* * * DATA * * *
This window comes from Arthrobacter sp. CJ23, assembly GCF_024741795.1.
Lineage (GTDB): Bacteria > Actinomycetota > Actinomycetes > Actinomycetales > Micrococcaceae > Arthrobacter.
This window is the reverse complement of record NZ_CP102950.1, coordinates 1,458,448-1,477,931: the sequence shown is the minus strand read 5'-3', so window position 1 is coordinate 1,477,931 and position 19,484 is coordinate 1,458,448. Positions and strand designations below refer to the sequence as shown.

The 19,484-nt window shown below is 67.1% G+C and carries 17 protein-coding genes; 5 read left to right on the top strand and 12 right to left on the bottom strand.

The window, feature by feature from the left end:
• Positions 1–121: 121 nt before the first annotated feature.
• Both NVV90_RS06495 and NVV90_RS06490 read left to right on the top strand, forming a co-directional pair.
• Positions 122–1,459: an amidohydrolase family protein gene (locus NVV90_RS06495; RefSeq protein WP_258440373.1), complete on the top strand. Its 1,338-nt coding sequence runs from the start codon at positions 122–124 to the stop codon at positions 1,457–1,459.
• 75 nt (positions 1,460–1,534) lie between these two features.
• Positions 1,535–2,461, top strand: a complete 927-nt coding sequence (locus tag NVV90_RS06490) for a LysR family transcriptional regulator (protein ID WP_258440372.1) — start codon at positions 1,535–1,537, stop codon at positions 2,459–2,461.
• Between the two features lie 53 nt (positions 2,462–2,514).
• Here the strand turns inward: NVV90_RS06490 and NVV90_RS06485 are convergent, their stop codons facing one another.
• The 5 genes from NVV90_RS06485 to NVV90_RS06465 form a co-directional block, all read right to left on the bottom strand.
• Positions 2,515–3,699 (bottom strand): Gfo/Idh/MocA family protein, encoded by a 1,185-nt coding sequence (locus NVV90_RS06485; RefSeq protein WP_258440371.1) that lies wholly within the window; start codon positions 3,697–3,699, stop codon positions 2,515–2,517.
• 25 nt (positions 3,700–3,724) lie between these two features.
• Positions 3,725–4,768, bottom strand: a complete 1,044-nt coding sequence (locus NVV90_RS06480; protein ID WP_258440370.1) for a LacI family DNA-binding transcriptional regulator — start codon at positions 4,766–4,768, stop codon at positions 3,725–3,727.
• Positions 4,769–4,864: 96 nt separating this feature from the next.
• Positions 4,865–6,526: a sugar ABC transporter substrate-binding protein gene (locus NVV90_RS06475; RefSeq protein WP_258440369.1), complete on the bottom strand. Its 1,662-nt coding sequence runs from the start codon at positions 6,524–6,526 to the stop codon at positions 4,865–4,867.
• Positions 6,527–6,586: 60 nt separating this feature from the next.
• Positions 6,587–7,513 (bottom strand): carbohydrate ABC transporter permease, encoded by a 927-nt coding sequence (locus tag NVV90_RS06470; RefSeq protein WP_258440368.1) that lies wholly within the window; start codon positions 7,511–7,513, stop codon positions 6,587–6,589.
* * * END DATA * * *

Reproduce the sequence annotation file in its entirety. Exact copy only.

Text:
This window comes from Arthrobacter sp. CJ23, assembly GCF_024741795.1.
Lineage (GTDB): Bacteria > Actinomycetota > Actinomycetes > Actinomycetales > Micrococcaceae > Arthrobacter.
This window is the reverse complement of record NZ_CP102950.1, coordinates 1,458,448-1,477,931: the sequence shown is the minus strand read 5'-3', so window position 1 is coordinate 1,477,931 and position 19,484 is coordinate 1,458,448. Positions and strand designations below refer to the sequence as shown.

The 19,484-nt window shown below is 67.1% G+C and carries 17 protein-coding genes; 5 read left to right on the top strand and 12 right to left on the bottom strand.

The window, feature by feature from the left end:
• Positions 1–121: 121 nt before the first annotated feature.
• Both NVV90_RS06495 and NVV90_RS06490 read left to right on the top strand, forming a co-directional pair.
• Positions 122–1,459: an amidohydrolase family protein gene (locus NVV90_RS06495; RefSeq protein WP_258440373.1), complete on the top strand. Its 1,338-nt coding sequence runs from the start codon at positions 122–124 to the stop codon at positions 1,457–1,459.
• 75 nt (positions 1,460–1,534) lie between these two features.
• Positions 1,535–2,461, top strand: a complete 927-nt coding sequence (locus tag NVV90_RS06490) for a LysR family transcriptional regulator (protein ID WP_258440372.1) — start codon at positions 1,535–1,537, stop codon at positions 2,459–2,461.
• Between the two features lie 53 nt (positions 2,462–2,514).
• Here the strand turns inward: NVV90_RS06490 and NVV90_RS06485 are convergent, their stop codons facing one another.
• The 5 genes from NVV90_RS06485 to NVV90_RS06465 form a co-directional block, all read right to left on the bottom strand.
• Positions 2,515–3,699 (bottom strand): Gfo/Idh/MocA family protein, encoded by a 1,185-nt coding sequence (locus NVV90_RS06485; RefSeq protein WP_258440371.1) that lies wholly within the window; start codon positions 3,697–3,699, stop codon positions 2,515–2,517.
• 25 nt (positions 3,700–3,724) lie between these two features.
• Positions 3,725–4,768, bottom strand: a complete 1,044-nt coding sequence (locus NVV90_RS06480; protein ID WP_258440370.1) for a LacI family DNA-binding transcriptional regulator — start codon at positions 4,766–4,768, stop codon at positions 3,725–3,727.
• Positions 4,769–4,864: 96 nt separating this feature from the next.
• Positions 4,865–6,526: a sugar ABC transporter substrate-binding protein gene (locus NVV90_RS06475; RefSeq protein WP_258440369.1), complete on the bottom strand. Its 1,662-nt coding sequence runs from the start codon at positions 6,524–6,526 to the stop codon at positions 4,865–4,867.
• Positions 6,527–6,586: 60 nt separating this feature from the next.
• Positions 6,587–7,513 (bottom strand): carbohydrate ABC transporter permease, encoded by a 927-nt coding sequence (locus tag NVV90_RS06470; RefSeq protein WP_258440368.1) that lies wholly within the window; start codon positions 7,511–7,513, stop codon positions 6,587–6,589.